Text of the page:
Philly D.A. Larry Krasner Says Meek Mill’s Judge Is Biased, Should Not Oversee Case

Philly D.A. Larry Krasner Says Meek Mill’s Judge Is Biased, Should Not Oversee Case

meek mill
In this April 2, 2019 file photo, recording artist Meek Mill speaks at a gathering to push for drastic changes to Pennsylvania’s probation system, in Philadelphia. Kim Kardashian West, Nipsey Hussle, Common, Kevin Hart and other celebrities are speaking out for prison reform. Mill has become a symbol for reform after a judge in Pennsylvania sentenced him to two to four years in prison for minor violations of his probation in a decade-old gun and drug possession case. (AP Photo/Matt Rourke, File)

In a rare move, the Philadelphia District Attorney has called for rapper Meek Mill to get a new trial and has asked the judge to recuse herself.

According to Philly DA Larry Krasner, Mill’s judge, Genece Brinkley, is biased and should not oversee the hip-hop artist’s  case.

“Doesn’t mean I win … but that is great news!!!!” the rapper tweeted.

In documents obtained by ABC News, Krasner accused Judge Brinkley of actions that caused “the appearance of partiality” in Mill’s case, and he also alleged that her court “abused its discretion” in sentencing Mill, whose given name is Robert Rihmeek Williams, in 2017.

“Williams should be awarded a post-conviction relief in the form of a new trial,” the appeal said. “In the alternative, his recusal motion should be granted and this matter should be remanded for a violation of probation hearing before a new judge.”

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“We are very pleased that the Philadelphia District Attorney’s office has confirmed to the Superior Court that Meek is entitled to have his conviction vacated,” Mill’s attorney, Jordan Siev, told ABC News. “The brief is also significant in that it marks the first time the DA has publicly outlined in writing that it supports Judge Brinkley’s recusal based on her ‘appearance of partiality’ and ‘public perception of unfairness and bias.’”

In November 2017, Mill was sentenced by Brinkley to two to four years in prison following two arrests that violated his probation from a 2007 gun and drug case. Neither arrest resulted in a conviction.

“Mill was originally sentenced to 11 to 23 months following his conviction on the 2007 gun and drug offenses. Last year, Brinkley found him in violation of his 10-year probation and immediately sentenced him to 2 to 4 years in prison. He served five months before the Pennsylvania Supreme Court ordered him freed while his appeal of Brinkley’s sentence was pending,” NBC Philadelphia reported.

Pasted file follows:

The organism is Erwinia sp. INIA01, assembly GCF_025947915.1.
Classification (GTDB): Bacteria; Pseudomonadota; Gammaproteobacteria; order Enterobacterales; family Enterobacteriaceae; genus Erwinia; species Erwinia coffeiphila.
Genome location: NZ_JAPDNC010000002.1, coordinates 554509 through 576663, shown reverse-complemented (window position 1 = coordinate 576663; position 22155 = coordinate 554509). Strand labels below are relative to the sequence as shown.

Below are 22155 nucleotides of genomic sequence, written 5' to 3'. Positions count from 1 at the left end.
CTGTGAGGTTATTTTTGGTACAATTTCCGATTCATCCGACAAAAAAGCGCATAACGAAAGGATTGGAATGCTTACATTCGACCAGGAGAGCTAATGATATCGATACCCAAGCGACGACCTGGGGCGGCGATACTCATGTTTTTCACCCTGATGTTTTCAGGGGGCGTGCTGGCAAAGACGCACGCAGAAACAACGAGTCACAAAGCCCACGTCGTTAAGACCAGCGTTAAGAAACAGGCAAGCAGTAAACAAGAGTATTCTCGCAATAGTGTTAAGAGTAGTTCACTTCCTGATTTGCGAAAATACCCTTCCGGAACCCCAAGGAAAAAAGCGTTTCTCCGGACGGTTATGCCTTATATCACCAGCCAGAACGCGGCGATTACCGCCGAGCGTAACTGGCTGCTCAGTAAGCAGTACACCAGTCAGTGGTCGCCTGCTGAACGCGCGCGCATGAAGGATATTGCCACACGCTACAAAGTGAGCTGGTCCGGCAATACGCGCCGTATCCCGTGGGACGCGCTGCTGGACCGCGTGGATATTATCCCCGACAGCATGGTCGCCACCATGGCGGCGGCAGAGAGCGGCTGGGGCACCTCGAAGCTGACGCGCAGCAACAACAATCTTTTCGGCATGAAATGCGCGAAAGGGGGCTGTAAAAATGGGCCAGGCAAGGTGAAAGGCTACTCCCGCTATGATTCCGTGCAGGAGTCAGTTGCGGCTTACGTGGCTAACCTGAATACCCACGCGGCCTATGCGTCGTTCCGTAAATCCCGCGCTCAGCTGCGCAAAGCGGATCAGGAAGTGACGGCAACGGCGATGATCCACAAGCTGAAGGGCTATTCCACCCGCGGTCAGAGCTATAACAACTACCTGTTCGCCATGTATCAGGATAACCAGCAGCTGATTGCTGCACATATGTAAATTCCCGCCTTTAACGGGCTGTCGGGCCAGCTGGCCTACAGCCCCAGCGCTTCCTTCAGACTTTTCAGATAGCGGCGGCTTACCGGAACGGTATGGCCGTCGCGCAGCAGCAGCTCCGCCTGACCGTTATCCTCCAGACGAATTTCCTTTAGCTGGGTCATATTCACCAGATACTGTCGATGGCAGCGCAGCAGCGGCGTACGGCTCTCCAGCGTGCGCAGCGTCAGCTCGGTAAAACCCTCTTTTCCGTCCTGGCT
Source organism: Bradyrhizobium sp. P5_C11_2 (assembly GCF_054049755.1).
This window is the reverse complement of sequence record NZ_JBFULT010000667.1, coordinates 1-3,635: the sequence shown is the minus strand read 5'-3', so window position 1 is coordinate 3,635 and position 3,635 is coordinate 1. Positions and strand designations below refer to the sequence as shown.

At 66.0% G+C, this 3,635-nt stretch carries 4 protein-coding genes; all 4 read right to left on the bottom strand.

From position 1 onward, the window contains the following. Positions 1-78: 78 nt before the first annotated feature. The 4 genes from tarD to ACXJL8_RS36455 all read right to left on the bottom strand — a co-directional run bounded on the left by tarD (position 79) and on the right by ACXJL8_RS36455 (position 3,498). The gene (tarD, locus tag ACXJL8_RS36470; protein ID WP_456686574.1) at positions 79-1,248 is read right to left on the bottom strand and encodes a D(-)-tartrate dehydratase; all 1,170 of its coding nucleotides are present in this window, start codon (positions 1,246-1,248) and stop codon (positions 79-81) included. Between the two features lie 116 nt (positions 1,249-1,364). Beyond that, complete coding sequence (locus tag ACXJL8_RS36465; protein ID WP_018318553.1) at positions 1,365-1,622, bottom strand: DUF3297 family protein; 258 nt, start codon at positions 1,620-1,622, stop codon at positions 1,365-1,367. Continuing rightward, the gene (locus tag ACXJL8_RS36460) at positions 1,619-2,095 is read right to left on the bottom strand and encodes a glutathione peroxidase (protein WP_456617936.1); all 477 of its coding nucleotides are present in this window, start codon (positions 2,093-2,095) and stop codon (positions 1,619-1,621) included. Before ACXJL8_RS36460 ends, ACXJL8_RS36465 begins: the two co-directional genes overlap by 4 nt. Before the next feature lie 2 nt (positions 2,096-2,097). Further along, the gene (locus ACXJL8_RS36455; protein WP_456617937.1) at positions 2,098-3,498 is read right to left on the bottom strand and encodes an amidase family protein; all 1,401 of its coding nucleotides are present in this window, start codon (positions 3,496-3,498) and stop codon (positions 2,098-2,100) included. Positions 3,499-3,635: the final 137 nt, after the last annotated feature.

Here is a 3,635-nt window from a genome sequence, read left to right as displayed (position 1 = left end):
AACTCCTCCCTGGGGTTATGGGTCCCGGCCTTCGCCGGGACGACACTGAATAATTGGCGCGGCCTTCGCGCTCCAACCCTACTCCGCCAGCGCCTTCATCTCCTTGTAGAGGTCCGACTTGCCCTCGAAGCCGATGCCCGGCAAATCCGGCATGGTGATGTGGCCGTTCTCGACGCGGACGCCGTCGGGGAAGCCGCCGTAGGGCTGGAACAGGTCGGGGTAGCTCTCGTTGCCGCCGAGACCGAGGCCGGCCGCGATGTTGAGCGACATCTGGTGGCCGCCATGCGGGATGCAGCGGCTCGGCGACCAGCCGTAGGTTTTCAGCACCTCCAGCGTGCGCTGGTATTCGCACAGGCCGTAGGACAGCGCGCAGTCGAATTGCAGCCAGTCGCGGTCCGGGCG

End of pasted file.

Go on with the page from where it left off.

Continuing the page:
“The hefty sentence for technical violations sparked outrage among criminal justice reform advocates and reinvigorated a national debate on mass incarceration. Amid a viral #FreeMeekMill movement on social media and elsewhere, the Pennsylvania Supreme Court ordered Mill’s immediate release on ‘unsecured bail in April 2018, citing “credibility issues with a police officer who was a ‘critical witness’ in the case,” ABC News reported.

Since Brinkley has overseen the rapper’s case, she’s been embroiled in controversy.

“Among other things, the document filed by the DA references an incident in which Brinkley took it upon herself to personally ‘check up’ on Mill by making a ‘surprise visit’ to a homeless shelter in 2017 where he was performing court-ordered community service. Brinkley ‘personally assumed the role of investigator,’ the document states, but ‘no evidence suggests’ that the judge regularly made this type of unannounced personal visit to monitor her other probationers,” ABC News reported.

According to the DA’s filing, Brinkley “inappropriately” played “the role of both decision maker and fact witness.”

During this ordeal, Mill has become a proponent for criminal justice reform.

Mill  partnered with people in music, sports, and business, including Jay-Z, to launch the REFORM Alliance in January — a criminal justice organization chaired by himself and businessman Michael Rubin, who is a minority owner of the Philadelphia 76ers’.

“This is my situation being on probation for 11 years and going back to prison three to four times without committing crimes for eleven years,” Mill told “Good Morning America” co-host Michael Strahan in January. “This last time a lot of people stood up for me and came out and spoke out for me, so I thought when I got out of my situation, I’d use my platform to help some people…who don’t really have a voice.”